• addressed both parts of the question, usually evenly
  • made authentic connections beyond the text
  • Showed understanding of how the text is relevant to a contemporary audience
  • wrote concise and cohesive essays that were well structured and engaged the reader
  • wove clearly relevant detail and evidence throughout the essay – quotes were intelligently chosen
  • wrote in a sophisticated manner with a lot of supporting detail
  • wrote on texts that allowed them to reveal their understanding of societal issues.

Standard specific comments

Text choices:

As expected, there were the standard Level 1 texts: Of Mice and Men, Animal Farm, Lord of the Flies and war poetry. 

Some new and engaging texts are also being taught, such as Unwind, Feed, The Diary of a Part-time Indian and The Adoration of Jenna Fox.

While texts such as ‘On the Sidewalk Bleeding’, Trashand The Giver tended to result in basic responses, this was not always the case and it is clear that able candidates can bring depth and insight to almost any text.   

Poetry was very successful when candidates focused on technical analysis.  It was less effective when candidates attempted questions on character. Selecting the best topic is key, as always.

Writing on two texts, on the whole, did not help candidates develop their response to the essay questions this year. Candidates who did this successfully incorporated both texts to build their argument – as opposed to ‘another story that also had an interesting challenge is …’

 



 

90850:  Show understanding of specific aspect(s) of studied visual or oral text(s), using supporting evidence

Candidates who were assessed as Achievement commonly:

  • answered the question accurately, though with a frequent bias toward the first part of the assessment. They frequently used only a couple of basic visual language features – usually dialogue, even though it was sometimes not specifically credited as such
  • answered the question but tended to focus more on one part of the question  
  • used implied rather than explicit references to ‘shocking/surprised/predictable/comfortable’ etc. These answers were light on technical details and many that relied on quotes or references to camera angles etc were vague or not related to the question 
  • wrote a formulaic answer that mentioned aspects of the question but did not fully engage with those aspects 
  • lacked techniques in their discussion e.g. only referring to dialogue and no camera shots etc. 
  • provided responses that were superficial/literal 
  • relied on plot to boost their answer.

Candidates who were assessed as Not Achieved commonly:

  • did not address both parts of the question 
  • wrote a plot summary 
  • tried to use a prepared essay 
  • wrote a simplistic account of the text without showing any analysis of it in terms of film techniques 
  • misunderstood key words (e.g. friendship) and so wrote an essay that did not answer the question 
  • Some essays held up as literary essays and understanding of ideas was clearly evident but when no cinematic techniques are mentioned, such responses are doomed to fail.

 Candidates who were awarded Achievement with Merit commonly:

  • had depth and detail through examples and analysis and were better explained and illustrated than an Achieved pass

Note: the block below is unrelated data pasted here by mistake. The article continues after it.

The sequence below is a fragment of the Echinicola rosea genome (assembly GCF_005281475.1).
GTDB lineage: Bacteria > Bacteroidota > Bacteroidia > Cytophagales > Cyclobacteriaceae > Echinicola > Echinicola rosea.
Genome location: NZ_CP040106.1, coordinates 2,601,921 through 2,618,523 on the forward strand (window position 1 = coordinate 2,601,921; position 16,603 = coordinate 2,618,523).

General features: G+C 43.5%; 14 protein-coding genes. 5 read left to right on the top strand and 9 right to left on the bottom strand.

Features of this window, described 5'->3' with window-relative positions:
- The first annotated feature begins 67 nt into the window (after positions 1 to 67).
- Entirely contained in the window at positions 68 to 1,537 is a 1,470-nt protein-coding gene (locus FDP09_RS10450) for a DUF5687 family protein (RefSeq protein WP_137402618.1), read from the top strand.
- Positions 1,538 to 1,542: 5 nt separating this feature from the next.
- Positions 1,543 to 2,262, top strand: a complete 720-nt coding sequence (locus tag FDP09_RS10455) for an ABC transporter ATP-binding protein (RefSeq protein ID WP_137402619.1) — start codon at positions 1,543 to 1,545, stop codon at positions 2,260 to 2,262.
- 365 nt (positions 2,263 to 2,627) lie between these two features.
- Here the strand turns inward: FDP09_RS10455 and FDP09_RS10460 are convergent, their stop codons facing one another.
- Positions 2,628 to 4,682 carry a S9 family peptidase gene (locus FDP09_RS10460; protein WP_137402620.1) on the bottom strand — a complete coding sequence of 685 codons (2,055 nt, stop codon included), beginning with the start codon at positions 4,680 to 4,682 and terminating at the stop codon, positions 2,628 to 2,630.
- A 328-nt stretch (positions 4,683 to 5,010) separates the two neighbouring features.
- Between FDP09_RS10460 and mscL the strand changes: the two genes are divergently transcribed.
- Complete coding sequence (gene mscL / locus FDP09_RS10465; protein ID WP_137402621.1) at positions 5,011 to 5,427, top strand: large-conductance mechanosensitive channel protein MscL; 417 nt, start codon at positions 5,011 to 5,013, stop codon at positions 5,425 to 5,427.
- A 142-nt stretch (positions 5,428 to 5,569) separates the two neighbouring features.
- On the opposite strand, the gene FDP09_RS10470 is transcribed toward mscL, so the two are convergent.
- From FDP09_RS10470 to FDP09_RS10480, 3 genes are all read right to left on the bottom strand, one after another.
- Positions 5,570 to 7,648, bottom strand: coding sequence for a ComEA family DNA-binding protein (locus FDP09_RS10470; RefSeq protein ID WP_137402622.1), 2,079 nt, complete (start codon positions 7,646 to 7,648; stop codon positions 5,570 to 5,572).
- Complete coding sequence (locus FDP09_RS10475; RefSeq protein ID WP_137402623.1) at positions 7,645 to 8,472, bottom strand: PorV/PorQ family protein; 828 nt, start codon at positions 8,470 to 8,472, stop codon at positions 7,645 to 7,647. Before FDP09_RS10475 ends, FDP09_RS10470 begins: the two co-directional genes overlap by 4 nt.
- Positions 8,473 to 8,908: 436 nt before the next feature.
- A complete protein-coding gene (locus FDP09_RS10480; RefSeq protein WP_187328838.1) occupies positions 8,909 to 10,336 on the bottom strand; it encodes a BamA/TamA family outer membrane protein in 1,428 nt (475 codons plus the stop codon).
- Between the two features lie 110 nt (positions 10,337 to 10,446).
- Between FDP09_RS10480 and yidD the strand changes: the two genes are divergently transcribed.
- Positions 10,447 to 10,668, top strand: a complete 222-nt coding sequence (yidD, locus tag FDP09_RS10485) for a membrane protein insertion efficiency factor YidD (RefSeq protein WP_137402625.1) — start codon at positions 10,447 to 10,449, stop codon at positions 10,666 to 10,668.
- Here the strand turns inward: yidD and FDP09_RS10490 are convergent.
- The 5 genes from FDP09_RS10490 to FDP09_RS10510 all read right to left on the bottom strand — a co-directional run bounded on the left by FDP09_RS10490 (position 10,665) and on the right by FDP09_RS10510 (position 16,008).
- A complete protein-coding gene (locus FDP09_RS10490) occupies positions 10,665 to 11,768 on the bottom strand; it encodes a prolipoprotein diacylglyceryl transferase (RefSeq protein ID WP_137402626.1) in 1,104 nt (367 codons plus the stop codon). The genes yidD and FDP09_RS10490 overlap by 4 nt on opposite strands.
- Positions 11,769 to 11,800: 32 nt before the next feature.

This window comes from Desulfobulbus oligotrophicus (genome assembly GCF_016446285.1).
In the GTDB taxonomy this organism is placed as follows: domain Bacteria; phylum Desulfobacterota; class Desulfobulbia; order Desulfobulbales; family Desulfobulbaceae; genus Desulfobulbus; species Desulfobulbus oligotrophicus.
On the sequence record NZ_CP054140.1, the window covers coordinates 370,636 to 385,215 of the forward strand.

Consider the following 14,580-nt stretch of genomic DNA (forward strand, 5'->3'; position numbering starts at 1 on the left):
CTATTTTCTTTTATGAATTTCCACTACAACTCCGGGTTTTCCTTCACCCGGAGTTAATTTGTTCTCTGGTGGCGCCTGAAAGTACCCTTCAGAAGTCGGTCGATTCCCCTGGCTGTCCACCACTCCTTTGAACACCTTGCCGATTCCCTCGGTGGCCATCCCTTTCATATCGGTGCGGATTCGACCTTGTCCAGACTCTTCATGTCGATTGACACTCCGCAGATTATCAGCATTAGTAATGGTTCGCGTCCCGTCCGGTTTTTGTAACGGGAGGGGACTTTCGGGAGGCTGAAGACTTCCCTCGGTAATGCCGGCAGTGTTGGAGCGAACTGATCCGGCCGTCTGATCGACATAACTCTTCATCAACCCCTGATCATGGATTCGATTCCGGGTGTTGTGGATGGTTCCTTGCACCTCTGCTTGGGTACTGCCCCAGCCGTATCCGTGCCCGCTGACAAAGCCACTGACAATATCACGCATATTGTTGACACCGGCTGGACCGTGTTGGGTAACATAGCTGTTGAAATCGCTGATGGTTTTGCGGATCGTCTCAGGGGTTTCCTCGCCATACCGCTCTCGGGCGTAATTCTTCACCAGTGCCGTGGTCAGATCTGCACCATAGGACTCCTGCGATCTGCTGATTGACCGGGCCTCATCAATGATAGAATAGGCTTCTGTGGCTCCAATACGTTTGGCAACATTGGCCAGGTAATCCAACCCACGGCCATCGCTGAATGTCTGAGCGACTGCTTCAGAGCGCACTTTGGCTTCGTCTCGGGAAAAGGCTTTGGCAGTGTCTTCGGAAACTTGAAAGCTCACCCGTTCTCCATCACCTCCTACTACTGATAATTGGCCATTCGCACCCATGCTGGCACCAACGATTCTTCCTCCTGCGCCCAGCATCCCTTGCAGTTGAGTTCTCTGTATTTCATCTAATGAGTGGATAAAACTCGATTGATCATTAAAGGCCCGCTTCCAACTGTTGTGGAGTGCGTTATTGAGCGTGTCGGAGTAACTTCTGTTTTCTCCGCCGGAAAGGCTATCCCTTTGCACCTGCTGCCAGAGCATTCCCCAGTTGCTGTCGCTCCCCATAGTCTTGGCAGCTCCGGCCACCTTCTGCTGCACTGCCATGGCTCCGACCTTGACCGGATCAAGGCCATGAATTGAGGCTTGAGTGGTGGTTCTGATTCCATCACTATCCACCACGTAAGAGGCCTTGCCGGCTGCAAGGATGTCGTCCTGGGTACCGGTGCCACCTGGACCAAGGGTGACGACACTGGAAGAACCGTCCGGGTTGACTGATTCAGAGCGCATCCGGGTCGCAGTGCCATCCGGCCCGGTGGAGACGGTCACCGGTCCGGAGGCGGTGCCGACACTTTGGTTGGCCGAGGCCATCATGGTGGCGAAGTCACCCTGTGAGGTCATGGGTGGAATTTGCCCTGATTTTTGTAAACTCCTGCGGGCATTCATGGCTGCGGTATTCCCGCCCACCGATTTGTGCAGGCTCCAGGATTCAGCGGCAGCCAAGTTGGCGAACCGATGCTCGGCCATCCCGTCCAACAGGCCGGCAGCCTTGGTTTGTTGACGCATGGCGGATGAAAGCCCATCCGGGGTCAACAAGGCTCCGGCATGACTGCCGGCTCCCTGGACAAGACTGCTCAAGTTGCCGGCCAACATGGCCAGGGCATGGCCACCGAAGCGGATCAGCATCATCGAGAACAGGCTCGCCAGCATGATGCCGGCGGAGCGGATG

• understood the question, and made references to both parts.  Such answers were generally explicit about using key words from the question and relied on several visual and oral techniques 
  • had an appreciation of the purpose of the text
  • chose appropriate questions for their texts that allowed for depth in their discussion by developing points in (reasonably) convincing detail. 

Candidates who were awarded Achievement with Excellence commonly:

  • made comments relating to the social implication of the text in the real world that were firmly related to the text under discussion 
  • wrote a structured essay with often an impressive introduction and conclusion demonstrating flair and confidence 
  • had depth and detail as for Merit but the quality of the analysis was more original, and clearly emanated from the candidate as opposed to just being well-taught
  • wrote with flair and fluency at length, using more than 3 pages but not so long as to alienate the reader
  • used higher level techniques e.g. mise en scene and layered techniques together 
  • cleverly interpreted the question, sometimes with a narrower focus but beautifully executed
  • wrote a demanding introduction, which was original and had a degree of flair (many markers saw fit to comment on the strength of the introductions this year)
  • showed perceptive understanding, relating ideas to society through a realistic, genuine reflection.

Standard specific comments

Texts which solicited often superior responses were: The Truman Show, Slumdog Millionaire, Gattica, and Shindlers’ List, Pleasantville, Gallipoli, The Dark Knight, The Intouchables, Romeo and Juliet.

Texts which solicited solid responses were: Hidden Figures, The Help, Boy, Hunt for the Wilderpeople, The Blindside, V for Ventdetta.

Short films such as Lovefield, Two Cars One Night, Tama Tu, did not fare well as they did not allow for depth of discussion. 

Also not faring well were music videos and television shows like The Simpsons.

Q1 was the least popular question. The losing scene was often well described, but predicable / unexpected element often not referred to.

Alternatively, candidates also wrote about the entire second half of the film.

Q7 seemed to attract the more able candidates, generating a high percentage of Excellences. The word ‘perspective’, however did seem to throw many candidates, who were unable to explain how ‘theirs’ had changed.

 

 



90851:  Show understanding of significant aspects of unfamiliar written text(s) through close reading, using supporting evidence